All network communications involve the use of hardware and software. The network communication support is determined by the hardware and the software necessary to run that hardware and interface with the network.
Hardware consists of the physical equipment that is connected to the physical network. Software consists of the programs and device drivers that are associated with the operation of a particular system. The system hardware consists of adapter or other devices that provide a path or interface between the system software and the physical network. An adapter requires an I/O card slot in the system. An adapter prepares all inbound and outbound data; performs address searches; provides drivers, receivers, and surge protection; supports different interfaces; and in general relieves the system processor of many communications tasks.
- Protocols are sets of semantics and syntactical rules that define how information is delivered, how it is enclosed to reach its destination safely, and what path it follows. Protocols also coordinate the flow of messages and their acknowledgments.
- A network domain is an administrative grouping of multiple computer networks or hosts within the
same infrastructure. Domains put the data processing resources in a network under a common
For example, the structure of the internet illustrates how domains define the Internet Protocol (IP) address. The internet is an extensive network that is made up of many different smaller networks. To facilitate routing and addressing, internet addresses are hierarchically structured in domains, with broad categories at the top such as com for commercial users, edu for educational users, and gov for government users. Within the com domain are many smaller domains corresponding to individual businesses; for example, ibm. Within the ibm.com domain are even smaller domains corresponding to the internet addresses for various locations, such as austin.ibm.com or raleigh.ibm.com. At this level, you can identify names of hosts. A host, in this context, is any computer that is connected to the network. Within austin.ibm.com, there might be hosts with the names hamlet and lear, which are addressed hamlet.austin.ibm.com and lear.austin.ibm.com.
- Gateways and bridges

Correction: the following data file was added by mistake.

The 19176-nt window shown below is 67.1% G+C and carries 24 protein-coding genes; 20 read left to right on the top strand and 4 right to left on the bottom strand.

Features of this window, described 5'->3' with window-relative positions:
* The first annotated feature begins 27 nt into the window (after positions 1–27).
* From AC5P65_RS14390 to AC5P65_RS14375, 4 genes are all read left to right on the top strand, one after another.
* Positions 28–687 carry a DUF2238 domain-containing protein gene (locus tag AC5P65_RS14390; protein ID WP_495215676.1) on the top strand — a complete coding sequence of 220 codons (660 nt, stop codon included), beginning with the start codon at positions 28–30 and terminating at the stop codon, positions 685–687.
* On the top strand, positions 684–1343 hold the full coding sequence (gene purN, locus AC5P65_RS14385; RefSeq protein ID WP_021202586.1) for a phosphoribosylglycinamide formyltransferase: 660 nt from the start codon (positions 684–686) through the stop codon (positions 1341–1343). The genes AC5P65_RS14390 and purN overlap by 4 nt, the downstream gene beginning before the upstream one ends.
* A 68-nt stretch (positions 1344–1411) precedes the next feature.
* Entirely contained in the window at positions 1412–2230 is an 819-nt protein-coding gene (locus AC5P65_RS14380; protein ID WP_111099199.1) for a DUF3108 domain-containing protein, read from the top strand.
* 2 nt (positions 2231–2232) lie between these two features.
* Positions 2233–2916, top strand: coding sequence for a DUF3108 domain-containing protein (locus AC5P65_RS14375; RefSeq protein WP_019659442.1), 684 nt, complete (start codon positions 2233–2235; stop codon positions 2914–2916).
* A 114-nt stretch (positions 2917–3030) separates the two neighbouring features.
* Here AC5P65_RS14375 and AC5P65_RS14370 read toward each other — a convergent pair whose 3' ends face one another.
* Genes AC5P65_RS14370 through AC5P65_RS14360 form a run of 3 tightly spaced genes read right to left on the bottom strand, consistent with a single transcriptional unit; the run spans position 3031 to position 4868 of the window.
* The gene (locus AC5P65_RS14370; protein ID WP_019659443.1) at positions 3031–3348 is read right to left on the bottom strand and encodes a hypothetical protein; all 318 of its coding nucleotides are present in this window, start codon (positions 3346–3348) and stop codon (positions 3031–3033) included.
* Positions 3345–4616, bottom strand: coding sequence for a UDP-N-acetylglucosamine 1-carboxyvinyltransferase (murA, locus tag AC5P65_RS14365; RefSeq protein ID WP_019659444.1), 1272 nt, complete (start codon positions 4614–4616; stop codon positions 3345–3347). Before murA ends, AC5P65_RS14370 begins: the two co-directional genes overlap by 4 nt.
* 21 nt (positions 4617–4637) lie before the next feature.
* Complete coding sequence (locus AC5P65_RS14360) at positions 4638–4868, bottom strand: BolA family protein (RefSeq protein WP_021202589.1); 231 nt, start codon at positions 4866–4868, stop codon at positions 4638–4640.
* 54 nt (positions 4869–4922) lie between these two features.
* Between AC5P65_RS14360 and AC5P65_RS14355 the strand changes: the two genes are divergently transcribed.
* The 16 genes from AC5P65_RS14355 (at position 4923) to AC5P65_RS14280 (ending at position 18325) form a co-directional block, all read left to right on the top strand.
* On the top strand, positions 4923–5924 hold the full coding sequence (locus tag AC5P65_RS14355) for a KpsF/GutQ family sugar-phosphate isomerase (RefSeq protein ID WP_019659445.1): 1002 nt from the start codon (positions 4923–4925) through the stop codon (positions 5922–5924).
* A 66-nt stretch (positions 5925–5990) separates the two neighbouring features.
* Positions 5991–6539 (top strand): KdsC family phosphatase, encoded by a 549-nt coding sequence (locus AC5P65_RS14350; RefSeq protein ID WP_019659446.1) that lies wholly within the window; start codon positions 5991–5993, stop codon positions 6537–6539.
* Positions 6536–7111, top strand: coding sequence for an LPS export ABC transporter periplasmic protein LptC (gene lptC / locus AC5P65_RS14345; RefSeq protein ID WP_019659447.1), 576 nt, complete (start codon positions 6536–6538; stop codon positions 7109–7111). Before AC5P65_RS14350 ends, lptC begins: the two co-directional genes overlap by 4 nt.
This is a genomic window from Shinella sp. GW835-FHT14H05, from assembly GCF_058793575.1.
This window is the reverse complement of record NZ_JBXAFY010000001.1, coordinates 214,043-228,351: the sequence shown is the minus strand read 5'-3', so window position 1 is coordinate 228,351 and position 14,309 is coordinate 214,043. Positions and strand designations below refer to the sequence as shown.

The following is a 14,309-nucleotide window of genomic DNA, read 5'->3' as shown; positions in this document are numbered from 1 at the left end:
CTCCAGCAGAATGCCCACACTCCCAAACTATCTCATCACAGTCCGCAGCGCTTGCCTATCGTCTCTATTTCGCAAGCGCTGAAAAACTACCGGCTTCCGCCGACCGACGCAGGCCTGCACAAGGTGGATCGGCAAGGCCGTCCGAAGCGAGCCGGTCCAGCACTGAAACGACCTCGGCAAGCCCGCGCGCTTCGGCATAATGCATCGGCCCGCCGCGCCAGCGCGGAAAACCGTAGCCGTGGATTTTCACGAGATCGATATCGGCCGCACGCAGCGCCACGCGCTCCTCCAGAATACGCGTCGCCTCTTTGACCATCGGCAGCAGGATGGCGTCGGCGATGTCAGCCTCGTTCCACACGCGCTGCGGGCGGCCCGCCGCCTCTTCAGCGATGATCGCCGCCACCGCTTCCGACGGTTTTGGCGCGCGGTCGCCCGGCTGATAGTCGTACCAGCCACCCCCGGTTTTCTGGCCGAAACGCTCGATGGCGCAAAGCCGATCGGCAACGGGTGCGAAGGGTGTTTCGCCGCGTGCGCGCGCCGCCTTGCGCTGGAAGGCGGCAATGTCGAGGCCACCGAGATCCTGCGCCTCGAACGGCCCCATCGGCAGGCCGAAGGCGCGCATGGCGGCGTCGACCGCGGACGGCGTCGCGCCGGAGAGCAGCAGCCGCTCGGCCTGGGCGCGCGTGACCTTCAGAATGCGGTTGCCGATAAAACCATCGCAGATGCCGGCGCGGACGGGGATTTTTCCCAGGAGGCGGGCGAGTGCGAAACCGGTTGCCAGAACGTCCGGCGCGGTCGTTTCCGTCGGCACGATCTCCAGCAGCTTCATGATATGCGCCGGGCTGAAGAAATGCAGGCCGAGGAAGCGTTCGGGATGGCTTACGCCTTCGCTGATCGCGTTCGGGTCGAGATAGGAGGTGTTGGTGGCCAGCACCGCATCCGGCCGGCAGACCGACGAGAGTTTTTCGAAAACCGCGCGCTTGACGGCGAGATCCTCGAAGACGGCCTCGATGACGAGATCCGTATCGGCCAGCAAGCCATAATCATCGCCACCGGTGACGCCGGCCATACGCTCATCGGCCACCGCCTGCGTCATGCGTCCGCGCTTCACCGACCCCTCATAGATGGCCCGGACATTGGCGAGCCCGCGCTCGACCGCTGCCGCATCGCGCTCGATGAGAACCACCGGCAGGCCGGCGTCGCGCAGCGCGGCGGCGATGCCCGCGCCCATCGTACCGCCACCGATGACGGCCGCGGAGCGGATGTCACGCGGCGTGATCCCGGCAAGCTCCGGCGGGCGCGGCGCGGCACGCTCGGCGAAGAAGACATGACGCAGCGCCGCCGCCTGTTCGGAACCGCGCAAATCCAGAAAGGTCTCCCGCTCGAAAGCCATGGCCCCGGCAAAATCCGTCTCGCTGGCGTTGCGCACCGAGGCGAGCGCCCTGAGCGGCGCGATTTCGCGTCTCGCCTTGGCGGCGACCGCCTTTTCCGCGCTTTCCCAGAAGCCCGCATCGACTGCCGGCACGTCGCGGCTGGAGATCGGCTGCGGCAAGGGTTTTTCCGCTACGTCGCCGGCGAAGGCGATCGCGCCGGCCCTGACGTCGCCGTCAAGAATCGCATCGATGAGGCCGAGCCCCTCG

- A wide variety of networks reside on the internet that often uses different hardware and runs different software. Gateways and bridges enable these different networks to communicate with each other. A bridge is a functional unit that connects two LANs that possibly use the same logical link control (LLC) procedure, such as Ethernet, but different medium access control (MAC) procedures. A gateway has a broader range than a bridge. It operates above the link layer and, when required, converts the interface and protocol used by one network into those used by another distinct network. Gateways allow data transfers across the various networks that constitute the internet.
- Data routing
- Using domain names for addressing and gateways for translation greatly facilitates the routing of the data that is being transferred. Routing is the assignment of a path by which a message reaches its destination. The domain name effectively defines the message destination. In a large network like the internet, information is routed from one communications network to the next until that information reaches its destination. Each communications network checks the domain name and based on the domains with which that network is familiar, routes the information on to the next logical stop. In this way, each communications network that receives the data contributes to the routing process.
- Local and remote nodes
- A physical network is used by the hosts that reside on that network. Each host is a node on the network. A node is an addressable location in a communications network that provides host-processing services. The intercommunication of these various nodes is defined as local or remote. Local pertains to a device, file, or system accessed directly from your system, without the use of a communications line. Remote pertains to a device, file, or system accessed by your system over a communications line. Local files reside on your system, while remote files reside on a file server or at another node with which you communicate by using a physical network, for example, Ethernet, token-ring, or phone lines.
- Client and Server
- A server is a computer that contains data or provides facilities to be accessed by other
computers on the network. A client is a computer that requests services or data from a server.
Common server types are file servers, which store files; name servers, which store names and
addresses; and application servers, which store programs and applications; print servers, which
schedule and direct print jobs to their destination.
A client can request updated program code or the use of applications from a code server. To obtain a name or address, a client contacts a name server. A client can also request files and data for data entry, inquiry, or record update from a file server.